If you have followed my datacenter research and writing over the past decade, I have focused on X86, POWER, Arm, and accelerated infrastructure. Given the rise of cloud models and the reality that many mission-critical enterprise apps are staying on the mainframe, I felt it time I started to give the platform more attention. IBM’s Z mainframe infrastructure offerings, previously known as the “zSeries,” are an industry mainstay at this point, having been around since the 1960s, still powering environments that need the highest uptime, most security and largest transaction volumes.
IBM introduced the z900, its first 64-bit “Z” architecture offering, way back in 2000. The only way an offering can stay relevant that long is with constant improvement and evolution to keep up with the times. IBM’s older model, in many ways, disincented development of new apps and even growth of new apps on the platform. IBM has changed pricing models to meet many generations of client needs.:
- 1970 – 1999, IBM clients wanted simplicity and all you can eat plans at “Full Capacity”
- 1999 – 2018, clients asked for more variability to pay only for what was being used in what is called a “Sub-Capacity” (aka R4HA model)
With the rise of the cloud consumption and more non-mainframe options, some enterprise customers are moving some of their workloads off the mainframe and here we are today, with IBM introducing a new model it expects to last the next twenty years.
Last month, IBM announced its new Tailored Fit Pricing program for Z mainframes, a major pricing overhaul which I believe will make Z more accessible to enterprise customers and to better position it, in IBM’s words, as “the center of a secured hybrid cloud strategy.” We have written about many of the new consumption-based models and are excited about IBM’s as it removes a big objection to keeping and deploying new apps to Z. Let’s dive in and take a closer look.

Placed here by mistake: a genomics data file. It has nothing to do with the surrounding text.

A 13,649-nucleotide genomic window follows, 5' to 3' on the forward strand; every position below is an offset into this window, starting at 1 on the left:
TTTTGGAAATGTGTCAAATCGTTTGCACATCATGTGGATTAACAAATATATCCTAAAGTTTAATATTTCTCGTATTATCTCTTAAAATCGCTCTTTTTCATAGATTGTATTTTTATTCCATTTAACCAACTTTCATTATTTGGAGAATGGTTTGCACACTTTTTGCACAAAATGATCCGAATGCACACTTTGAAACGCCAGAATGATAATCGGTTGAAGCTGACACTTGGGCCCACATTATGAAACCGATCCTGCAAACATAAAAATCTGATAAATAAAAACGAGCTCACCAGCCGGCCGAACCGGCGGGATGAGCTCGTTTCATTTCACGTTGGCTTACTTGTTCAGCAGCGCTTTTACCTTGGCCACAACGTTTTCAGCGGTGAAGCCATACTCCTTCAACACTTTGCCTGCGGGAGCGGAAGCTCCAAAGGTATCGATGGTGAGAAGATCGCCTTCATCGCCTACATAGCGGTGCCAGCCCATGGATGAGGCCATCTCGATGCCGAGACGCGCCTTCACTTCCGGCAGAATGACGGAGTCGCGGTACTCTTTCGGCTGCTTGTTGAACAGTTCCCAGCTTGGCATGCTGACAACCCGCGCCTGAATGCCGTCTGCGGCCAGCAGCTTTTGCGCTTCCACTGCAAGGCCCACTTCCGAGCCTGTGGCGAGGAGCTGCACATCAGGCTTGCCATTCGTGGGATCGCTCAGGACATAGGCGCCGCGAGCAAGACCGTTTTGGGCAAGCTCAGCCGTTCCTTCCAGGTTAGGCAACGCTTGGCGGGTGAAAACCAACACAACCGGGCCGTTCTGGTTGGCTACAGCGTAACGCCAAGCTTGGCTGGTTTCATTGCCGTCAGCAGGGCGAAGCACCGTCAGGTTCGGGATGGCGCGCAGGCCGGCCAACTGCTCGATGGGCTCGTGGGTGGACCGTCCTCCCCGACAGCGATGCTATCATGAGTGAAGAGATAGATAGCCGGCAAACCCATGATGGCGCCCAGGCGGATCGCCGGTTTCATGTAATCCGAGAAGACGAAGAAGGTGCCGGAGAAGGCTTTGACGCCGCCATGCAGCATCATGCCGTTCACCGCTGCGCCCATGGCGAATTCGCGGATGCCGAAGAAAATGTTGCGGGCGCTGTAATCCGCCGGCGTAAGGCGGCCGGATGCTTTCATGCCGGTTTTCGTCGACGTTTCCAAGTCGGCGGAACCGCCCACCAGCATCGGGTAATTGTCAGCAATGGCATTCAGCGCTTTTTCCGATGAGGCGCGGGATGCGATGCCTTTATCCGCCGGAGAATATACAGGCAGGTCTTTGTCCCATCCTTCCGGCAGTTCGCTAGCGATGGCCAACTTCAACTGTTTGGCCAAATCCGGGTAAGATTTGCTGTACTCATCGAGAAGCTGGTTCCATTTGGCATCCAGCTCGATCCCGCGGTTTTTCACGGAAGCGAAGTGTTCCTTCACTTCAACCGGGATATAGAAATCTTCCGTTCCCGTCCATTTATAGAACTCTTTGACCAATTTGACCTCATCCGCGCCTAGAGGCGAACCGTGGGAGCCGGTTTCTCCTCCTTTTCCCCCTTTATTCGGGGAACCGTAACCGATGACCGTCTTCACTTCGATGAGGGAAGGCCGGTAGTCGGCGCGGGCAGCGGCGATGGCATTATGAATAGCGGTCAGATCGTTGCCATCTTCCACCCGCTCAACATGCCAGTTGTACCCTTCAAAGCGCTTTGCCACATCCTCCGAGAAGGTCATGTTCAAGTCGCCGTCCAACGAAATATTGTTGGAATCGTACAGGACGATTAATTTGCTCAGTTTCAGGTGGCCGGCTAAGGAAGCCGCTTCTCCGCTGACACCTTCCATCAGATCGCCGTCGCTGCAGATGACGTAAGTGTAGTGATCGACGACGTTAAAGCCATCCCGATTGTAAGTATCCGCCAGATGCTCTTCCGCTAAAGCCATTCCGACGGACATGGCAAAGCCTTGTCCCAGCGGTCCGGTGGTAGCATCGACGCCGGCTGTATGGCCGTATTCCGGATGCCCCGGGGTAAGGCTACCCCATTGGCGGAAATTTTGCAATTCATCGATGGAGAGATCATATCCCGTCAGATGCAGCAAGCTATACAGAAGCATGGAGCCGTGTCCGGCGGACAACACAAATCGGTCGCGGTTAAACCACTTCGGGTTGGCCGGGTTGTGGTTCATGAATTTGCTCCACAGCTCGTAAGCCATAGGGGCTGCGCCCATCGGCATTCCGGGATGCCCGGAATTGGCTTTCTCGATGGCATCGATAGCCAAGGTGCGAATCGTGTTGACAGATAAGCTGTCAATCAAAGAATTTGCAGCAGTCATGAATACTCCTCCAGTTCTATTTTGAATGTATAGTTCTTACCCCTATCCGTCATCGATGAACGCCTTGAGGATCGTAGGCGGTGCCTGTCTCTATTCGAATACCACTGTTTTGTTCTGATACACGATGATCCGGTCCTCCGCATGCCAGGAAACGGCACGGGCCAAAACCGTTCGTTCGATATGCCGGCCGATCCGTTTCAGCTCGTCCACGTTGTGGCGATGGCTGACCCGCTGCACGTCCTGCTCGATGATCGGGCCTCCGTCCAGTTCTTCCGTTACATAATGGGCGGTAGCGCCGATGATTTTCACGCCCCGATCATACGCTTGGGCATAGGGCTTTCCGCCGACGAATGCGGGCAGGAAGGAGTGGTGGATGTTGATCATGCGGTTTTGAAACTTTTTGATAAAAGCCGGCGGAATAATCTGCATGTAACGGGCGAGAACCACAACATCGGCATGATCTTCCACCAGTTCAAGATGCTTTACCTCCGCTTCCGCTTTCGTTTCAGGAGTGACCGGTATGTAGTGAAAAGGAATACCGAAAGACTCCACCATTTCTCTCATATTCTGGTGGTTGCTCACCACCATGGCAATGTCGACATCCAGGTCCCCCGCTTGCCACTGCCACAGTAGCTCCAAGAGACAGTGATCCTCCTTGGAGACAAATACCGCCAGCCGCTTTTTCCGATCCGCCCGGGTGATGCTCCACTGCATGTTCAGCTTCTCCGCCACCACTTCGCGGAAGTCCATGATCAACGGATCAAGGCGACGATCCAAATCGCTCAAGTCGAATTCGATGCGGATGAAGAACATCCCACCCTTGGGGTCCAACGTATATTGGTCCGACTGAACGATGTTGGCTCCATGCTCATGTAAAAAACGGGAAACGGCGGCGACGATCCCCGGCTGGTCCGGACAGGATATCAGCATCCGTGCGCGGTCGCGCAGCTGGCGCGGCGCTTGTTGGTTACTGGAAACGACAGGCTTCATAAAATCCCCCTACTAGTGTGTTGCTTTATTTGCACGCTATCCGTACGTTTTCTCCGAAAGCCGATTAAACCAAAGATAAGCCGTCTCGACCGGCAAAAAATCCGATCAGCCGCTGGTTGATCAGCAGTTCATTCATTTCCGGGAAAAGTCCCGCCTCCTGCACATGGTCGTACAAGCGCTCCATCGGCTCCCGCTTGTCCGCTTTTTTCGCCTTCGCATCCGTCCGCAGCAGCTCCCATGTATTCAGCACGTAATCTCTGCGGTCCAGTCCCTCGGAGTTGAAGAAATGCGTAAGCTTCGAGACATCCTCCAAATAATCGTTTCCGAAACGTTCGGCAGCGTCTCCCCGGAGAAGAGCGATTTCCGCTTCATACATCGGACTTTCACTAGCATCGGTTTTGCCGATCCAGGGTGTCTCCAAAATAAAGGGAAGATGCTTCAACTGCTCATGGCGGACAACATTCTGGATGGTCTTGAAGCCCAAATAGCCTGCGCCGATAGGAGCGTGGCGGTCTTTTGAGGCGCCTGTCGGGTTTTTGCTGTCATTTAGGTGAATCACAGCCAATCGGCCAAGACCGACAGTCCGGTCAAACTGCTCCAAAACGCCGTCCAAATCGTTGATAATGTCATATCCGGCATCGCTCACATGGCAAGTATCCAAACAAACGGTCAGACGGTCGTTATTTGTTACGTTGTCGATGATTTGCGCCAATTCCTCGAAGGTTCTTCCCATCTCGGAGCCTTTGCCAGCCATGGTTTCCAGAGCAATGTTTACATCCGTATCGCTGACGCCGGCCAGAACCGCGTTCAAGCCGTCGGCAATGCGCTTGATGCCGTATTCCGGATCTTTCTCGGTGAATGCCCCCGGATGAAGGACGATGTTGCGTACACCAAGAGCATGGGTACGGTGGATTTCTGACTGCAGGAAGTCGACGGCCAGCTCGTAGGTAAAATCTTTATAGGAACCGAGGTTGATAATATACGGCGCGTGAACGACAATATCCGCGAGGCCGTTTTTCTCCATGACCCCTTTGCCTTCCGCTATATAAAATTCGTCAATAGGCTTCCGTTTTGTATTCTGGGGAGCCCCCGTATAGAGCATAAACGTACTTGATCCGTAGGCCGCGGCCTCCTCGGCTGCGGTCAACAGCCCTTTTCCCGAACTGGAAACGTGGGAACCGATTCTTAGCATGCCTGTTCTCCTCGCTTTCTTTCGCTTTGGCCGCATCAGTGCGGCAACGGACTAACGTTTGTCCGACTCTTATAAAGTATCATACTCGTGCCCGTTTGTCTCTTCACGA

Consumption-based model for software
The concept behind Tailored Fit Pricing is fairly simple: Z software pricing adjusts according to usage. Tailor Fit Pricing includes two different models—the Enterprise Consumption Solution and Enterprise Capacity Solution. The models look to deliver the flexibility of consumption-based pricing or “all-in” with the economies of scale necessary for IBM z/OS workloads. A huge benefit of these solutions is that they eliminate the need for capping, which is restrictive and can adversely affect responsiveness and service level availability. I believe that both models present good alternatives to the traditional sub-capacity “rolling four-hour average” (R4HA) pricing model, which tends to result in IT staff having to micromanage infrastructure to minimize costs. Additionally, these Tailored Fit Pricing models should make billing more predictable for businesses.
Enterprise Consumption Model
With the Enterprise Consumption Solution, the customer pays a monthly license charge and makes a baseline MSU (million service unit) commitment. Pricing is then based on usage, which is determined by measuring MSU consumption (which is aggregated hourly). To combat seasonal variability, this model includes built-in annual entitlements and reconciliation processes. IBM also touts this model’s aggressive growth pricing for MSU consumption beyond the committed baseline. This model should appeal to customers looking for a more flexible approach.
Enterprise Capacity Solution